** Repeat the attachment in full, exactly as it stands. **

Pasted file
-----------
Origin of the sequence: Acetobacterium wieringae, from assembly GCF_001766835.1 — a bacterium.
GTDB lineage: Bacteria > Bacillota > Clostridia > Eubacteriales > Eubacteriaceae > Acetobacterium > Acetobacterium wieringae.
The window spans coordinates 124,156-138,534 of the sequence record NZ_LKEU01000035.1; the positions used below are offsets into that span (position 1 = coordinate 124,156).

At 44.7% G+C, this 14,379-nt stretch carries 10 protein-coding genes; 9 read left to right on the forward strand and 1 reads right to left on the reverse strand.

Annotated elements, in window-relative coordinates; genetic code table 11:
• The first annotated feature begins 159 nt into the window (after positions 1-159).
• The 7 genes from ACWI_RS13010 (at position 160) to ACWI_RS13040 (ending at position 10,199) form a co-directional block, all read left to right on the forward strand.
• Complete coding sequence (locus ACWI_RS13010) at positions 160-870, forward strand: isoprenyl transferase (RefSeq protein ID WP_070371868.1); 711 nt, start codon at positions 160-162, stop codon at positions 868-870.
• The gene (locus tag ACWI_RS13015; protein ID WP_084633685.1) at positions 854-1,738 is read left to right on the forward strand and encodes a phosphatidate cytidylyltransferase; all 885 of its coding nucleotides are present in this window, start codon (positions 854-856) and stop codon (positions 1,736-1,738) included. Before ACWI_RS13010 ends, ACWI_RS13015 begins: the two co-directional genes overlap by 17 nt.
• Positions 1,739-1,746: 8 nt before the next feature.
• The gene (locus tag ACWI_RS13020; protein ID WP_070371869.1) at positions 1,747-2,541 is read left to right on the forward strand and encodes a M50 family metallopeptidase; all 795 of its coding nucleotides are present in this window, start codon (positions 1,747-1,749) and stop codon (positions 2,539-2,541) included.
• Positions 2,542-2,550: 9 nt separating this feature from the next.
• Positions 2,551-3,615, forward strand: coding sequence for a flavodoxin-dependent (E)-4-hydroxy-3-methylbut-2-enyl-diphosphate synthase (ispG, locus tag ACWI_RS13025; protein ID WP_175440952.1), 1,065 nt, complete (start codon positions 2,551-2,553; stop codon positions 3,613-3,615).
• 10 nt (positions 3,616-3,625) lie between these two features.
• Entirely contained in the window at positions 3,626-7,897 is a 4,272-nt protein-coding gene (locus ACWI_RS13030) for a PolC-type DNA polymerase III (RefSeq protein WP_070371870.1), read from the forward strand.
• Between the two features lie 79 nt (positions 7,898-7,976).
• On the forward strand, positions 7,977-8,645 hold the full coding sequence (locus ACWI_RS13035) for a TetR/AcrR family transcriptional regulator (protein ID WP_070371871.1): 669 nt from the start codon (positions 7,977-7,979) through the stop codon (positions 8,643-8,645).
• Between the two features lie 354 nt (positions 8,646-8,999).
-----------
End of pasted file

Origin of the sequence: Acetobacterium wieringae, from assembly GCF_001766835.1 — a bacterium.
GTDB lineage: Bacteria > Bacillota > Clostridia > Eubacteriales > Eubacteriaceae > Acetobacterium > Acetobacterium wieringae.
The window spans coordinates 124,156-138,534 of the sequence record NZ_LKEU01000035.1; the positions used below are offsets into that span (position 1 = coordinate 124,156).

At 44.7% G+C, this 14,379-nt stretch carries 10 protein-coding genes; 9 read left to right on the forward strand and 1 reads right to left on the reverse strand.

Annotated elements, in window-relative coordinates; genetic code table 11:
• The first annotated feature begins 159 nt into the window (after positions 1-159).
• The 7 genes from ACWI_RS13010 (at position 160) to ACWI_RS13040 (ending at position 10,199) form a co-directional block, all read left to right on the forward strand.
• Complete coding sequence (locus ACWI_RS13010) at positions 160-870, forward strand: isoprenyl transferase (RefSeq protein ID WP_070371868.1); 711 nt, start codon at positions 160-162, stop codon at positions 868-870.
• The gene (locus tag ACWI_RS13015; protein ID WP_084633685.1) at positions 854-1,738 is read left to right on the forward strand and encodes a phosphatidate cytidylyltransferase; all 885 of its coding nucleotides are present in this window, start codon (positions 854-856) and stop codon (positions 1,736-1,738) included. Before ACWI_RS13010 ends, ACWI_RS13015 begins: the two co-directional genes overlap by 17 nt.
• Positions 1,739-1,746: 8 nt before the next feature.
• The gene (locus tag ACWI_RS13020; protein ID WP_070371869.1) at positions 1,747-2,541 is read left to right on the forward strand and encodes a M50 family metallopeptidase; all 795 of its coding nucleotides are present in this window, start codon (positions 1,747-1,749) and stop codon (positions 2,539-2,541) included.
• Positions 2,542-2,550: 9 nt separating this feature from the next.
• Positions 2,551-3,615, forward strand: coding sequence for a flavodoxin-dependent (E)-4-hydroxy-3-methylbut-2-enyl-diphosphate synthase (ispG, locus tag ACWI_RS13025; protein ID WP_175440952.1), 1,065 nt, complete (start codon positions 2,551-2,553; stop codon positions 3,613-3,615).
• 10 nt (positions 3,616-3,625) lie between these two features.
• Entirely contained in the window at positions 3,626-7,897 is a 4,272-nt protein-coding gene (locus ACWI_RS13030) for a PolC-type DNA polymerase III (RefSeq protein WP_070371870.1), read from the forward strand.
• Between the two features lie 79 nt (positions 7,898-7,976).
• On the forward strand, positions 7,977-8,645 hold the full coding sequence (locus ACWI_RS13035) for a TetR/AcrR family transcriptional regulator (protein ID WP_070371871.1): 669 nt from the start codon (positions 7,977-7,979) through the stop codon (positions 8,643-8,645).
• Between the two features lie 354 nt (positions 8,646-8,999).